According to the Marine Resources Research Institute (South Carolina Department of Natural Resources), the red drum (Sciaenops ocellatus) is a long lived marine finfish (> 50 years of age) which has an estuarine dependant early life history (ages 0-4). Throughout the southeast USA, this species (known locally as spottail bass) is one of the top three fish preferred by saltwater anglers.
Lawrence W. McEachron, C.E. McCarty, and Robert R. Vega have reported on the Successful Enhancement of the Texas Red Drum (Sciaenops ocellatus) Population. From the abstract:
Red drum (Sciaenops ocellatus) is an estuarine-dependent sciaenid that inhabits estuaries, bays, and coastal regions from New York to Mexico. In Texas, the red drum population began a dramatic decline in the 1970s, prompting the Texas Parks and Wildlife Department (TPWD) to set up a three-pronged recovery plan. Management approaches were: 1) Initiate an independent monitoring program to assess relative abundance; 2) Implement restrictive regulations to reduce fishing pressure, including license restrictions, size, bag, and possession limits, a commercial quota, restrictions on netting, and a ban on commercial sale of red drum; and 3) Develop and start a marine enhancement program based on the release of hatchery-reared fingerlings and assessment of subsequent survival.
Recently, the red drum population in Texas coastal water rebounded because of several factors that had a positive effect on the recovery. TPWDs long-term management plan utilizing hatcheries and stocking to supplement natural spawning played a role in reversing the decline of the red drum population. The strategy used by the TPWD can serve as a blueprint for other marine enhancement programs.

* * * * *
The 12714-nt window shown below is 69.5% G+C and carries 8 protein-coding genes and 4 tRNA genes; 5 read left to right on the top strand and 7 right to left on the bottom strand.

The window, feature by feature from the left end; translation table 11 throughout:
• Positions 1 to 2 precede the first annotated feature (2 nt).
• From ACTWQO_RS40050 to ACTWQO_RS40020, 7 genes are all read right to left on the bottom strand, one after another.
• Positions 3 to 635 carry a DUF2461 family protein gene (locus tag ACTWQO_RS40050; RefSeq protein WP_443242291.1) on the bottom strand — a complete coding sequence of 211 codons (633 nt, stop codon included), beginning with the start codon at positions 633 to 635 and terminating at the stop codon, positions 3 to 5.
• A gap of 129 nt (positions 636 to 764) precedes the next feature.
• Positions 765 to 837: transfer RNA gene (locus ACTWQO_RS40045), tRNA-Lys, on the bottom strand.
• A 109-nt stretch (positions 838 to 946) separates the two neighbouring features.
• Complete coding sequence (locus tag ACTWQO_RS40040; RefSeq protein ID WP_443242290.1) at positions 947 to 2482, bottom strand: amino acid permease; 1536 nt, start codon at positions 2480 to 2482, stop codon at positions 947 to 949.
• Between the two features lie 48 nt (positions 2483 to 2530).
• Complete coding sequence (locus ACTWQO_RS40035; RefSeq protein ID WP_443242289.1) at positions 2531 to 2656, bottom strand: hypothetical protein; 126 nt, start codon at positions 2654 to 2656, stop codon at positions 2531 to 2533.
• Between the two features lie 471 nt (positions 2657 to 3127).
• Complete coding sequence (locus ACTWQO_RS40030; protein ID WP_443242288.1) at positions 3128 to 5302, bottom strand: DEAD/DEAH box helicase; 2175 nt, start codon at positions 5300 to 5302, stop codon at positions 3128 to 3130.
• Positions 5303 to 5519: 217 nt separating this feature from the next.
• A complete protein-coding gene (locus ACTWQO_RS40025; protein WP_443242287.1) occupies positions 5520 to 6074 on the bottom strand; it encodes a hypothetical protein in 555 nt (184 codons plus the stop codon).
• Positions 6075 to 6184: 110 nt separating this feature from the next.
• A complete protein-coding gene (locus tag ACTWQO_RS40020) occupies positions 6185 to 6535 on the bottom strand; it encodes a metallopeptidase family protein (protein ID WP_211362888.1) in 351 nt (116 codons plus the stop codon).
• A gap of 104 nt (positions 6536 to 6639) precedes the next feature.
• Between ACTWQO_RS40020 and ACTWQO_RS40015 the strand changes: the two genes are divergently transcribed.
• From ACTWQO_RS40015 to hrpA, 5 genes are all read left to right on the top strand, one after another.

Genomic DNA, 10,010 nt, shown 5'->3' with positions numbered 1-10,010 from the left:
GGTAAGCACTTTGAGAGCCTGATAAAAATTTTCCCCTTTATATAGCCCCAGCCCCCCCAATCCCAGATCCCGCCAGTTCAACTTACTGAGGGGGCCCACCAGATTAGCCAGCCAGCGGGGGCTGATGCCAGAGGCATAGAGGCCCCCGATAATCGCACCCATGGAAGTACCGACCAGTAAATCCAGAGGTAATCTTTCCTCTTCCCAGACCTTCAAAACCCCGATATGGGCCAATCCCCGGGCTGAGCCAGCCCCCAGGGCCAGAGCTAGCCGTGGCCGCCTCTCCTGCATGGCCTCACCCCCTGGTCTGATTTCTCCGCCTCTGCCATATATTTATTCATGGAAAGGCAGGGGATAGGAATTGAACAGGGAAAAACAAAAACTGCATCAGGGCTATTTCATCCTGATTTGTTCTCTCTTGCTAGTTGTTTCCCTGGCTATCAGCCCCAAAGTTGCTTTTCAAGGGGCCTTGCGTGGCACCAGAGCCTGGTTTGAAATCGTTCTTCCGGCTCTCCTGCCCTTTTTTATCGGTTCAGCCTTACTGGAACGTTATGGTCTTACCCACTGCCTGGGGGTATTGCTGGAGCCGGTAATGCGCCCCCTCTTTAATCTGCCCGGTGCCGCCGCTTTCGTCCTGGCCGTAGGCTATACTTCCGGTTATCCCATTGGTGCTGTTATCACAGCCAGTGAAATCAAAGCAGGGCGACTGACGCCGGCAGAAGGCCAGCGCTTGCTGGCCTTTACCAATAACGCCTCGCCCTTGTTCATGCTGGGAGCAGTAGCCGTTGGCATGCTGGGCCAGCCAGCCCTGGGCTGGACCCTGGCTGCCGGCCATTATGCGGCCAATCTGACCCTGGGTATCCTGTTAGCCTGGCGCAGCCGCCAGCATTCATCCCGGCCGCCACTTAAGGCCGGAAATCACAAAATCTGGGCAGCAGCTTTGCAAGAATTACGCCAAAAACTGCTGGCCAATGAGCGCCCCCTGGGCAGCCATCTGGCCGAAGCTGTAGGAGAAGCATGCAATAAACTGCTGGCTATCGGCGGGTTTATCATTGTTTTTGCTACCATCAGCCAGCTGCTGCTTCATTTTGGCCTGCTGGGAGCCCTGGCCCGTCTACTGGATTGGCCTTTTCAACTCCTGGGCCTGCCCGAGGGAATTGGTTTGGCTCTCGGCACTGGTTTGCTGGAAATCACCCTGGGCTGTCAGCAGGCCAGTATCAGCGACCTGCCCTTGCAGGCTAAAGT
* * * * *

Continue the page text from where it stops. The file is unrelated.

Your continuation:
The FAO have reported on Aquaculture Development of Red Drum (Sciaenops Ocellatus) in Martinique and the French West Indies. Note – the report is contained with other aquaculture reports on the page. From the summary:
The aquaculture of red drum (Sciaenops ocellatus) has been the subject of research and development work in Martinique since 1985. It was during the initial eight-year period that research findings showed the suitability of the species for domestication and mariculture.
However, whilst biological and technical knowledge is a compulsory prerequisite, it is not the only requirement for development. Operations throughout the production chain need to be synchronised, right through to product selling and company profitability. This explains the lengthy development process.
Since 2000, research reorganisation at IFREMER, the separation of larval rearing from growing-out, and the political and financial support of Martinique Region, have given a fresh impetus to our work, and development is now really taking off.
However, Martinique should not be the only island to benefit from this example; other Caribbean countries must also be given the opportunity to put the small-scale aquaculture model into practice.